Why thinking like Travelocity could accelerate disease research
Institute of Bioinformatics
Distinguished Research Professor
Franklin College of Arts and Sciences
From leisure to health, digital databases can streamline nearly every facet of modern life.
Remember when making travel plans to a single destination took hours? Now booking flights, hotels and rental cars is just a few clicks—and a credit card—away thanks to travel sites like Expedia, Travelocity and others. Travelers get to compare competitors on price, amenities, customer reviews and proximity to popular locations. The sites pull together multiple data points from various sources (such as pricing from the seller, reviews from users, and maps from Google) and organize them for customers to view.
Jessica Kissinger, the director of UGA’s Institute of Bioinformatics, is doing for infectious disease research what travel sites did for vacation planning.
All over the world, researchers are racing to stop the spread of deadly and debilitating pathogens such as malaria. As those researchers and public health officials determine, or record data about a disease, Kissinger and her colleagues work to make that data accessible and searchable by the global research community for free.
“We take data generated by others and make them better,” says Kissinger, a Distinguished Research Professor of Genetics. More specifically, Kissinger and a team of cell biologists, geneticists and computer scientists pull disease data from a variety of sources, translate them into standard formats and make them searchable.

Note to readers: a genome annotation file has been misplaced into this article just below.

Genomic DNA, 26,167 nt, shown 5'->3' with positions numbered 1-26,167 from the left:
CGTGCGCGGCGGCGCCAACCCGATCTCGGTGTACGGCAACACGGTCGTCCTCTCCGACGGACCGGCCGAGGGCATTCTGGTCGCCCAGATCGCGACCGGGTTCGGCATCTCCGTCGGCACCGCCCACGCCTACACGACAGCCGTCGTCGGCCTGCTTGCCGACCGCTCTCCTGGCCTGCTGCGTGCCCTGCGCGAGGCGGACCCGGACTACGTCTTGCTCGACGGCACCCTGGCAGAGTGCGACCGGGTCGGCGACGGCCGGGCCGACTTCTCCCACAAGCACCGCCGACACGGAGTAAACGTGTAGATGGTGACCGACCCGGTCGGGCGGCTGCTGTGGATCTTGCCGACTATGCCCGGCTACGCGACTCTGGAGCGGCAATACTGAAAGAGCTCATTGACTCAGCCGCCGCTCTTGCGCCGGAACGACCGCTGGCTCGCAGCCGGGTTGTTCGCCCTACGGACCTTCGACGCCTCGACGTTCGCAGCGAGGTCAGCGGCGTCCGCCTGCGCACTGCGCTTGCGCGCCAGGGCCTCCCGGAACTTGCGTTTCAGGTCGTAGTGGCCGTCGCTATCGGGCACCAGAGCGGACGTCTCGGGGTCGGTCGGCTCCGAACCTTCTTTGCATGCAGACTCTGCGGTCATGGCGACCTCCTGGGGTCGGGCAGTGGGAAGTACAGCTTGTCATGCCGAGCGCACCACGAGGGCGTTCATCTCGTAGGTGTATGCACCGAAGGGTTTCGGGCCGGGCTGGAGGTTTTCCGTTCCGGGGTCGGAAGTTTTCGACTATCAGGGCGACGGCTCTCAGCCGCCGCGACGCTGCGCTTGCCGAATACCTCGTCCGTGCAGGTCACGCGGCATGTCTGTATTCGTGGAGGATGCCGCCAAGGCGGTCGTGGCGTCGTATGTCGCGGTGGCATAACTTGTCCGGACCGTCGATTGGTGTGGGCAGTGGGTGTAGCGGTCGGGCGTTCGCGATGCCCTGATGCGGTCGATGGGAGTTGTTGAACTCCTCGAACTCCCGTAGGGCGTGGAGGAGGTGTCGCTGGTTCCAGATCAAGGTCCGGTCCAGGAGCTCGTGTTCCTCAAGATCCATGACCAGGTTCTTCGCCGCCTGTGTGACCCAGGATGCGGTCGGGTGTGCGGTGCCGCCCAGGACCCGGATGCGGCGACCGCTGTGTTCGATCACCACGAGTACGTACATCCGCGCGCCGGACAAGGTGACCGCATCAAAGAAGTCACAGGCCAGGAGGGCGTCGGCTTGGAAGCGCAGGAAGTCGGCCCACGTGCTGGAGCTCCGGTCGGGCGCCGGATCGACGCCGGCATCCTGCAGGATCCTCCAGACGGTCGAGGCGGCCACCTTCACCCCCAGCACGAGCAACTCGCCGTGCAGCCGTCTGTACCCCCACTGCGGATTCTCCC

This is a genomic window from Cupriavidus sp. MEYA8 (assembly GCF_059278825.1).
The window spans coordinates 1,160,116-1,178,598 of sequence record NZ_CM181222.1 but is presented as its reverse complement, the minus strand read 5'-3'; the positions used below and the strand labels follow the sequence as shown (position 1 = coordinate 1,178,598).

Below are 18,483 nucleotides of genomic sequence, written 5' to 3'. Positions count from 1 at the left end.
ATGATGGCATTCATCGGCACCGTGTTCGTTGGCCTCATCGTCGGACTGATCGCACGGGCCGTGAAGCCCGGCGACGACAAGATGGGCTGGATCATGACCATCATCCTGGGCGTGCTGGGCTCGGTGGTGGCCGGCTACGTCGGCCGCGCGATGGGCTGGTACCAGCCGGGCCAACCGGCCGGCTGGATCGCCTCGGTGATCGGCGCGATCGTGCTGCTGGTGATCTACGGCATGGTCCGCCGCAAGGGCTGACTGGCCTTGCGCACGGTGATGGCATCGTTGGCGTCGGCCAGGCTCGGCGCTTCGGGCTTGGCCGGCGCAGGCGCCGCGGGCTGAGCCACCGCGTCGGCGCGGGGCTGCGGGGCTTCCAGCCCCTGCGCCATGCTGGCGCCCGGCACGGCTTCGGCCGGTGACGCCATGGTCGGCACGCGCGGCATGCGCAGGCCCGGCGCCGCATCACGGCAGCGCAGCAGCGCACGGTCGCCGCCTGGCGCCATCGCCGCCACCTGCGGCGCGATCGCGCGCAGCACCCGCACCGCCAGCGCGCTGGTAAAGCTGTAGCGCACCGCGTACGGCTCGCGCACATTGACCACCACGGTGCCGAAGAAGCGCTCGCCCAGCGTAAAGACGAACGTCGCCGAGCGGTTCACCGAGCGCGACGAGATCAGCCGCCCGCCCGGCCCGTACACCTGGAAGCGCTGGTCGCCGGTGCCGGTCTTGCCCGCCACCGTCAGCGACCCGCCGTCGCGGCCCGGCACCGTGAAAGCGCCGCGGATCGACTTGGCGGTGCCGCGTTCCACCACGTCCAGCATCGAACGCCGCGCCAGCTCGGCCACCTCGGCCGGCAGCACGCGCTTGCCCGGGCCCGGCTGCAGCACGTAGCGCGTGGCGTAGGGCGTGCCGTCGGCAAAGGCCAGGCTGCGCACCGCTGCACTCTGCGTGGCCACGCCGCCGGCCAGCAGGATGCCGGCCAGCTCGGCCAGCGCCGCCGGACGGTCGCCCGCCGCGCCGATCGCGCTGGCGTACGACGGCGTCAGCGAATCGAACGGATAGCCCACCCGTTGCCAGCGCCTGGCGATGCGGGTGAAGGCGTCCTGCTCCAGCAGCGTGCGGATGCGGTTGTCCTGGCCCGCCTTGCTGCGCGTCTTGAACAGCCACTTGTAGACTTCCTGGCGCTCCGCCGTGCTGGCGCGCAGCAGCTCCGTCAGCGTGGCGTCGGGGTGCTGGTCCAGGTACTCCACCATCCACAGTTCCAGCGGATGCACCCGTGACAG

Jessica Kissinger, the director of UGA’s Institute for Bioinformatics, is doing for infectious disease research what travel sites did for vacation planning.
Kissinger didn’t set out to build databases.
She was trained as a molecular evolutionary biologist, not a computer scientist. “I like to see how molecules change over time,” she says. “When I started in school it was about how a gene or protein evolved.”
It turned out that her field was evolving too. Technology was allowing researchers to understand molecules through bigger data sets. Now, scientists aren’t just looking at individual genes but entire genomes, which are the complete sets of genes in a cell or organism.
As the field evolved, Kissinger learned and embraced the technology. Over time, she shifted her balance away from the so called “wet lab,” where she worked directly with the organisms, to focus mostly on the computer-based “dry lab.”
Her database work started with malaria and continued to expand.
“Now we make 10 different component databases for over 300 organisms (EuPathDB.org), a comparative database to see how conserved genes are across organisms and a new epidemiology database to study the prevalence, spread and factors related to disease in humans (ClinEpiDB.org).” she says.
Kissinger’s team relies on an expert advisory board that helps the researchers customize the databases for each disease community, so they have the largest impact on research. It helps that Kissinger started in a wet lab before diving into informatics.
“These are tools by biologists for biologists,” she says. “We have a lot of computer scientists in the middle, but I think it is that sense of being a member of that community, having your finger on the pulse of what’s going on, that allows you to keep the tools useful.”